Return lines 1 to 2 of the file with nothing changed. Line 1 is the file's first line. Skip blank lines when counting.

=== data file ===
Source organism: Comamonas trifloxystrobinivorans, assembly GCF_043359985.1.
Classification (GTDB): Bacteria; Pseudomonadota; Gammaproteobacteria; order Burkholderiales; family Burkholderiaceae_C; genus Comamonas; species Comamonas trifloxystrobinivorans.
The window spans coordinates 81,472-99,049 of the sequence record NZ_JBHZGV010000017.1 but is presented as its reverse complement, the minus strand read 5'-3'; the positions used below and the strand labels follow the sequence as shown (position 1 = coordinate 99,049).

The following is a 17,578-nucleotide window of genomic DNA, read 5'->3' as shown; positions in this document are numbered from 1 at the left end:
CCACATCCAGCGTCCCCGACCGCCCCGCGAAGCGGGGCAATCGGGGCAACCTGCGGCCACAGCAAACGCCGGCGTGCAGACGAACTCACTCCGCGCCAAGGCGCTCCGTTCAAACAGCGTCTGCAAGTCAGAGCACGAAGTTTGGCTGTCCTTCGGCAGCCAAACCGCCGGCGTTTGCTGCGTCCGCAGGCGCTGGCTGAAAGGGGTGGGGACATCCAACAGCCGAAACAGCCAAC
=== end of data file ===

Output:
Source organism: Comamonas trifloxystrobinivorans, assembly GCF_043359985.1.
Classification (GTDB): Bacteria; Pseudomonadota; Gammaproteobacteria; order Burkholderiales; family Burkholderiaceae_C; genus Comamonas; species Comamonas trifloxystrobinivorans.